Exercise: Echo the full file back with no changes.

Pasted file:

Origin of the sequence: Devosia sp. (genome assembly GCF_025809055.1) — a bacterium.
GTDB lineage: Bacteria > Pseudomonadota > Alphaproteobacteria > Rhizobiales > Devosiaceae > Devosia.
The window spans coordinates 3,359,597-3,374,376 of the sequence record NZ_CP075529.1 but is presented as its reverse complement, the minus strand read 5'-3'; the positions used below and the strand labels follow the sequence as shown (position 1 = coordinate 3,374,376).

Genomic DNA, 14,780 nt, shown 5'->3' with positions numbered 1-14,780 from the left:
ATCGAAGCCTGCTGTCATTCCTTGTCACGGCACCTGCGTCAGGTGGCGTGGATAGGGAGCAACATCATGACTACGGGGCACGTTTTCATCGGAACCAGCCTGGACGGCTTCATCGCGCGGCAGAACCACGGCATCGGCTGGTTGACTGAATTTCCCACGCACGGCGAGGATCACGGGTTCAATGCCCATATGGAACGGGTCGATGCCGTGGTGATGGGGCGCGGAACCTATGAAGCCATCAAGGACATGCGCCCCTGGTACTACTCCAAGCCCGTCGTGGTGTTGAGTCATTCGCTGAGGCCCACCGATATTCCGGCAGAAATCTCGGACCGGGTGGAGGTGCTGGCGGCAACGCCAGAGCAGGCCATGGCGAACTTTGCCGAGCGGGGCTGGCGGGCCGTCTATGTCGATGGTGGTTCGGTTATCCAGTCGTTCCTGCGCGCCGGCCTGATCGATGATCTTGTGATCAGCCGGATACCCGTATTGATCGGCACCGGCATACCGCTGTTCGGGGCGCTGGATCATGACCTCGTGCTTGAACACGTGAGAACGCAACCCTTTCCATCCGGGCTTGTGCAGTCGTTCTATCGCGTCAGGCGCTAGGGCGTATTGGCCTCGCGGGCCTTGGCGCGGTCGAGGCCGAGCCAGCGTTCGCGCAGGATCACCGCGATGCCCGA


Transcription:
Origin of the sequence: Devosia sp. (genome assembly GCF_025809055.1) — a bacterium.
GTDB lineage: Bacteria > Pseudomonadota > Alphaproteobacteria > Rhizobiales > Devosiaceae > Devosia.
The window spans coordinates 3,359,597-3,374,376 of the sequence record NZ_CP075529.1 but is presented as its reverse complement, the minus strand read 5'-3'; the positions used below and the strand labels follow the sequence as shown (position 1 = coordinate 3,374,376).

Genomic DNA, 14,780 nt, shown 5'->3' with positions numbered 1-14,780 from the left:
ATCGAAGCCTGCTGTCATTCCTTGTCACGGCACCTGCGTCAGGTGGCGTGGATAGGGAGCAACATCATGACTACGGGGCACGTTTTCATCGGAACCAGCCTGGACGGCTTCATCGCGCGGCAGAACCACGGCATCGGCTGGTTGACTGAATTTCCCACGCACGGCGAGGATCACGGGTTCAATGCCCATATGGAACGGGTCGATGCCGTGGTGATGGGGCGCGGAACCTATGAAGCCATCAAGGACATGCGCCCCTGGTACTACTCCAAGCCCGTCGTGGTGTTGAGTCATTCGCTGAGGCCCACCGATATTCCGGCAGAAATCTCGGACCGGGTGGAGGTGCTGGCGGCAACGCCAGAGCAGGCCATGGCGAACTTTGCCGAGCGGGGCTGGCGGGCCGTCTATGTCGATGGTGGTTCGGTTATCCAGTCGTTCCTGCGCGCCGGCCTGATCGATGATCTTGTGATCAGCCGGATACCCGTATTGATCGGCACCGGCATACCGCTGTTCGGGGCGCTGGATCATGACCTCGTGCTTGAACACGTGAGAACGCAACCCTTTCCATCCGGGCTTGTGCAGTCGTTCTATCGCGTCAGGCGCTAGGGCGTATTGGCCTCGCGGGCCTTGGCGCGGTCGAGGCCGAGCCAGCGTTCGCGCAGGATCACCGCGATGCCCGA